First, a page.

Our enemies might be truly perfidious.  Or perhaps the reality of the situation might be nuanced.  Either way, our foes are, like us, human beings.  They and we stand before God, in whom dwell both judgment and mercy, and whose wisdom exceeds ours by far.  Our foes today might become our friends, or at least allies, eventually.  And maybe we, not they, are in the wrong.  God, in infinite wisdom, knows the truth.

KENNETH RANDOLPH TAYLOR

AUGUST 11, 2017 COMMON ERA

THE FEAST OF SAINT GREGORY THAUMATURGUS, ROMAN CATHOLIC BISHOP OF NEOCAESAREA; AND SAINT ALEXANDER OF COMANA “THE CHARCOAL BURNER,” ROMAN CATHOLIC MARTYR AND BISHOP OF COMANA, PONTUS

THE FEAST OF AUGUSTUS MONTAGUE TOPLADY, ANGLICAN PRIEST AND HYMN WRITER

THE FEAST OF SAINT CLARE OF ASSISI, FOUNDER OF THE POOR CLARES

THE FEAST OF MATTHIAS LOY, U.S. LUTHERAN MINISTER, EDUCATOR, HYMN WRITER, AND HYMN TRANSLATOR; AND CONRAD HERMANN LOUIS SCHUETTE, GERMAN-AMERICAN LUTHERAN MINISTER, EDUCATOR, HYMN WRITER, AND HYMN TRANSLATOR

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The Apocalyptic Discourse, Part IV   1 comment

destruction-of-sodom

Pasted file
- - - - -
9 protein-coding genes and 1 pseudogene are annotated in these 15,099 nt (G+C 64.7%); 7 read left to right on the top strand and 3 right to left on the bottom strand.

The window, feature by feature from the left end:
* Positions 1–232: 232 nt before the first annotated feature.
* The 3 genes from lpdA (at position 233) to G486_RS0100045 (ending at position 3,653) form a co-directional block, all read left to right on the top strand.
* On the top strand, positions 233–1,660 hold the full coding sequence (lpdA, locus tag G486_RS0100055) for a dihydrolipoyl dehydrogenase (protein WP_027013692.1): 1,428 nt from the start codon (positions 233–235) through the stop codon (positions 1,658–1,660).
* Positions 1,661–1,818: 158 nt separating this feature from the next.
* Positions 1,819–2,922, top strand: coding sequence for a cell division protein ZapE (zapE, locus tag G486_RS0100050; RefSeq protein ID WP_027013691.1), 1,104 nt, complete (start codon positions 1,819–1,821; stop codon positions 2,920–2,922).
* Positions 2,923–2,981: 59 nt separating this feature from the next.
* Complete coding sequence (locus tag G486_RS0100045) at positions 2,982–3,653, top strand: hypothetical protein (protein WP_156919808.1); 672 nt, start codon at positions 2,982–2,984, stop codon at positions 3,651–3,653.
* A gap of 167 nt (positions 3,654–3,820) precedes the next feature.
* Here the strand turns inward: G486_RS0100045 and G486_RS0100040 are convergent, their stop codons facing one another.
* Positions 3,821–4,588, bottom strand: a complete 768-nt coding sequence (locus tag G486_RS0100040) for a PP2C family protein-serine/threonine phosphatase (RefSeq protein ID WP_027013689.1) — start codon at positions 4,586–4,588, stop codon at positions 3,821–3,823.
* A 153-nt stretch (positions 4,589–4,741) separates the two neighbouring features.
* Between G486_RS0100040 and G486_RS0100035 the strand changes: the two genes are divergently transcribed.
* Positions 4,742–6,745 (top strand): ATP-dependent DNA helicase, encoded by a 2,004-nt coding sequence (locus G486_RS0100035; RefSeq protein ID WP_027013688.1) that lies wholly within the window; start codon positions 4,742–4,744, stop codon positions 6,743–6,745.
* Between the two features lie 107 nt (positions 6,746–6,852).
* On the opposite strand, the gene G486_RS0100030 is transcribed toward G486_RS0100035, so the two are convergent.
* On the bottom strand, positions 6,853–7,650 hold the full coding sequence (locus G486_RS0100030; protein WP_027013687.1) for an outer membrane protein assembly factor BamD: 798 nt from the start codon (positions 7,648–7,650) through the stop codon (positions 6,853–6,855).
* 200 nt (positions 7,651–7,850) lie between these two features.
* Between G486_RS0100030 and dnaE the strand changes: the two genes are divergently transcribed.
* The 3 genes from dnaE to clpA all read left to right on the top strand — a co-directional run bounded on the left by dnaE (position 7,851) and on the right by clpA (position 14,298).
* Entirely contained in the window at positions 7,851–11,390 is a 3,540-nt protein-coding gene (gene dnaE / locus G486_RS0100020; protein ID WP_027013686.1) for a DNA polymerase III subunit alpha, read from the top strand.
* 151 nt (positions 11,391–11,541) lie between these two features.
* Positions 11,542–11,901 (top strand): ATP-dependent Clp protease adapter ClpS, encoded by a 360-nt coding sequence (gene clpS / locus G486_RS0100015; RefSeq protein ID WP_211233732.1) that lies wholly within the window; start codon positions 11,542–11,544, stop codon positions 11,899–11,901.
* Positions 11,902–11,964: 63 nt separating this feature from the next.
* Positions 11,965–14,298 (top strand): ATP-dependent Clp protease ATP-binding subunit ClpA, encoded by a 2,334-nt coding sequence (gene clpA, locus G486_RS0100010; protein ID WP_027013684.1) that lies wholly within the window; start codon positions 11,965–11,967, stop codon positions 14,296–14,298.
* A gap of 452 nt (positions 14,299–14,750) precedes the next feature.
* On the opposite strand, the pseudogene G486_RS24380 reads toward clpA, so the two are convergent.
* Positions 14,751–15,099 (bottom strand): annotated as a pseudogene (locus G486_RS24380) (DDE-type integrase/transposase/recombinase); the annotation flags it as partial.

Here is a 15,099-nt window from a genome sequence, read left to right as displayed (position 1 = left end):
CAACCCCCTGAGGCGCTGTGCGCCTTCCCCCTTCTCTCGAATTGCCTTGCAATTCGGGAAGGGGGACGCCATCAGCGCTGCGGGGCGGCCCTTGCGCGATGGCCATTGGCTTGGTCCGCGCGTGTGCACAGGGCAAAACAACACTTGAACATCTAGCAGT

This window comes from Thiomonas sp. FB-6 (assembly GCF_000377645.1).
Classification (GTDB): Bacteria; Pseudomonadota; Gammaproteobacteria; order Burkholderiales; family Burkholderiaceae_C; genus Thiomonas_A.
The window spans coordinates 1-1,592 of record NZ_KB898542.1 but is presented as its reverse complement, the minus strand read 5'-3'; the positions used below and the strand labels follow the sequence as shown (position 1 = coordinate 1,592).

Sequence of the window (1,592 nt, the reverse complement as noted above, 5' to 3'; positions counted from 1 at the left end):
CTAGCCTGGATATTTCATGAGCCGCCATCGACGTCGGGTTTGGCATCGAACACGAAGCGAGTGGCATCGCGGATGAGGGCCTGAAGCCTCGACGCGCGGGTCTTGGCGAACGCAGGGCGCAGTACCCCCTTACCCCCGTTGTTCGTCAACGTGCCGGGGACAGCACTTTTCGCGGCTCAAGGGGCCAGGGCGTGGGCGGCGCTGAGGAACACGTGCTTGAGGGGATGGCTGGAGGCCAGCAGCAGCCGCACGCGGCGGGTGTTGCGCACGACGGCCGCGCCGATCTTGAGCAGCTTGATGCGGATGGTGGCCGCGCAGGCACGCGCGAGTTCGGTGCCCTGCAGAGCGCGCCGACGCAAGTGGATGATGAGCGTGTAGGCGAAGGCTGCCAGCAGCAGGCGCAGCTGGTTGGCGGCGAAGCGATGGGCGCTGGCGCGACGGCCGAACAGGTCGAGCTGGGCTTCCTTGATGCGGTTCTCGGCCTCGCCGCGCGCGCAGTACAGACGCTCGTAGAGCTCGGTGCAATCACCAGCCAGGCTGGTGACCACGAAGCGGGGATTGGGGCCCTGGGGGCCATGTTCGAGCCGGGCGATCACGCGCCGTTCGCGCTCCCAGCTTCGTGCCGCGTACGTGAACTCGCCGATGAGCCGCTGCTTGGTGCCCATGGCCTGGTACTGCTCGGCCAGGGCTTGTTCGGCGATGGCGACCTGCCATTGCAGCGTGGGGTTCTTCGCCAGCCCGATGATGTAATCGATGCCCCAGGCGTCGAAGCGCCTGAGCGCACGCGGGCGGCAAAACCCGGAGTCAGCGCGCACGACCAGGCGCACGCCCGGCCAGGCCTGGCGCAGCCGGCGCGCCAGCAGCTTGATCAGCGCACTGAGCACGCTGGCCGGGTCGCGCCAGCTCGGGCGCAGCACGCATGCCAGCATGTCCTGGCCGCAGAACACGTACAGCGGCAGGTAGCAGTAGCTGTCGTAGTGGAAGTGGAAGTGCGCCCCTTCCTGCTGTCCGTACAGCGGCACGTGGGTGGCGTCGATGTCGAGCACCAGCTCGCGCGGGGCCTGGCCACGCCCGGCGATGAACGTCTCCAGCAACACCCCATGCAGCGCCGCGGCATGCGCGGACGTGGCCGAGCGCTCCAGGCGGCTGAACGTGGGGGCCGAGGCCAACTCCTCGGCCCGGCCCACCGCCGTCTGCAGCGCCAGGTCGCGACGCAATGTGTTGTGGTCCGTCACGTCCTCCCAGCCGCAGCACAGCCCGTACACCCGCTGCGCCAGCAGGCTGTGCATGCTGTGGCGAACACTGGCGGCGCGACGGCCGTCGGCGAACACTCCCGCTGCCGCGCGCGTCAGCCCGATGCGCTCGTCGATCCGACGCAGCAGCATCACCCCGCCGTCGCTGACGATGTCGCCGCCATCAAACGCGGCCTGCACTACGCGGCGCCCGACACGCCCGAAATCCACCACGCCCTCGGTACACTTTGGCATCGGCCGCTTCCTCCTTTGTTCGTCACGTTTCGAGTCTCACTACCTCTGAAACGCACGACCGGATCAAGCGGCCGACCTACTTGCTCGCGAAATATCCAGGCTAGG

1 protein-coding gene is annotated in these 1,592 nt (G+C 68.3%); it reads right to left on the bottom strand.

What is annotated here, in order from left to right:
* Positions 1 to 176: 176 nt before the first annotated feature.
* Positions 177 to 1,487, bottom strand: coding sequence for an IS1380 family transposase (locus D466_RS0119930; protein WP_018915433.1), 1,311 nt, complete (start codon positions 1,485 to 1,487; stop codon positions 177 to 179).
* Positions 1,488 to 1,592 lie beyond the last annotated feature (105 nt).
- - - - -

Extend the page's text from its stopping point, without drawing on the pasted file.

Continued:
Above:  The Destruction of Sodom

Image in the Public Domain

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The Collect:

Blessed Lord, who caused all holy Scriptures to be written for our learning:

Grant us so to hear them, read, mark, learn, and inwardly digest them,

that we may embrace and ever hold fast the blessed hope of life,

which you have given us in our Savior Jesus Christ, who lives and reigns

with you and the Holy Spirit, one God, for ever and ever. Amen.

The Book of Common Prayer (1979), page 236

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The Assigned Readings:

Genesis 19:1-29

Psalm 59

Matthew 24:33-35 (36-44) or Luke 17:20-37

1 John 2:3-29 or 2 John 1-13 or 2 Peter 2:1-22

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False teaching becomes apparent in bad behavior.  Simply put, one will know a tree by its fruits, or deeds reveal creeds.  If I affirm that I have a moral obligation to think of the best interests of others, I will act accordingly more often than not.